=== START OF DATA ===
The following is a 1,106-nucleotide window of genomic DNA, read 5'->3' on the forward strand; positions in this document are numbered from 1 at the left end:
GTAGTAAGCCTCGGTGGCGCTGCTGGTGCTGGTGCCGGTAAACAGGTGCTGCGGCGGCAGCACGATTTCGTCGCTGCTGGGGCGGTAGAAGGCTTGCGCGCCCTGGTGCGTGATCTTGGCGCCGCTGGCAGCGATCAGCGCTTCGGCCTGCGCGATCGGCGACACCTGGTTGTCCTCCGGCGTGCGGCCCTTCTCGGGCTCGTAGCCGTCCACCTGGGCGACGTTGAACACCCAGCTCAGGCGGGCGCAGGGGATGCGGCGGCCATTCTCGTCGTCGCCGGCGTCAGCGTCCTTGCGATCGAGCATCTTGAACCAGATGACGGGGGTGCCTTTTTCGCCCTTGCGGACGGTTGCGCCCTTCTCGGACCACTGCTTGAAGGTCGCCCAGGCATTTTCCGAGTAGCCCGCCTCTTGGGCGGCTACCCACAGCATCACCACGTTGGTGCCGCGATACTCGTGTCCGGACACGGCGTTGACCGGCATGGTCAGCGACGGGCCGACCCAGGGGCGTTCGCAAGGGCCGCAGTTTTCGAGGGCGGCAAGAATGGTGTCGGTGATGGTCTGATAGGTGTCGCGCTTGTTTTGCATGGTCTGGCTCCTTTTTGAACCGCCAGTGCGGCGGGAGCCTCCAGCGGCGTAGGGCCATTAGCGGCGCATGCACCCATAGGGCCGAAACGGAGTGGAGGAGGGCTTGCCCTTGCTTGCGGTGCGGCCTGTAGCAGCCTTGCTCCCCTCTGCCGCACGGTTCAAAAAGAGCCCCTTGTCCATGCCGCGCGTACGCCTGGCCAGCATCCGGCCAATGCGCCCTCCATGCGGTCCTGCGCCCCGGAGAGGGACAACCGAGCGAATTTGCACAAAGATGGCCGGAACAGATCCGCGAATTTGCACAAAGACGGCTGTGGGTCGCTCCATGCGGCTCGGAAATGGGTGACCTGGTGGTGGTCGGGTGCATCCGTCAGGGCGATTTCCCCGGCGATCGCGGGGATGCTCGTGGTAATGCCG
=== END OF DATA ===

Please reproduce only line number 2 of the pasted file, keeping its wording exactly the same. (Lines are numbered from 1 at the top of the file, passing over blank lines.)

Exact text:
GTAGTAAGCCTCGGTGGCGCTGCTGGTGCTGGTGCCGGTAAACAGGTGCTGCGGCGGCAGCACGATTTCGTCGCTGCTGGGGCGGTAGAAGGCTTGCGCGCCCTGGTGCGTGATCTTGGCGCCGCTGGCAGCGATCAGCGCTTCGGCCTGCGCGATCGGCGACACCTGGTTGTCCTCCGGCGTGCGGCCCTTCTCGGGCTCGTAGCCGTCCACCTGGGCGACGTTGAACACCCAGCTCAGGCGGGCGCAGGGGATGCGGCGGCCATTCTCGTCGTCGCCGGCGTCAGCGTCCTTGCGATCGAGCATCTTGAACCAGATGACGGGGGTGCCTTTTTCGCCCTTGCGGACGGTTGCGCCCTTCTCGGACCACTGCTTGAAGGTCGCCCAGGCATTTTCCGAGTAGCCCGCCTCTTGGGCGGCTACCCACAGCATCACCACGTTGGTGCCGCGATACTCGTGTCCGGACACGGCGTTGACCGGCATGGTCAGCGACGGGCCGACCCAGGGGCGTTCGCAAGGGCCGCAGTTTTCGAGGGCGGCAAGAATGGTGTCGGTGATGGTCTGATAGGTGTCGCGCTTGTTTTGCATGGTCTGGCTCCTTTTTGAACCGCCAGTGCGGCGGGAGCCTCCAGCGGCGTAGGGCCATTAGCGGCGCATGCACCCATAGGGCCGAAACGGAGTGGAGGAGGGCTTGCCCTTGCTTGCGGTGCGGCCTGTAGCAGCCTTGCTCCCCTCTGCCGCACGGTTCAAAAAGAGCCCCTTGTCCATGCCGCGCGTACGCCTGGCCAGCATCCGGCCAATGCGCCCTCCATGCGGTCCTGCGCCCCGGAGAGGGACAACCGAGCGAATTTGCACAAAGATGGCCGGAACAGATCCGCGAATTTGCACAAAGACGGCTGTGGGTCGCTCCATGCGGCTCGGAAATGGGTGACCTGGTGGTGGTCGGGTGCATCCGTCAGGGCGATTTCCCCGGCGATCGCGGGGATGCTCGTGGTAATGCCG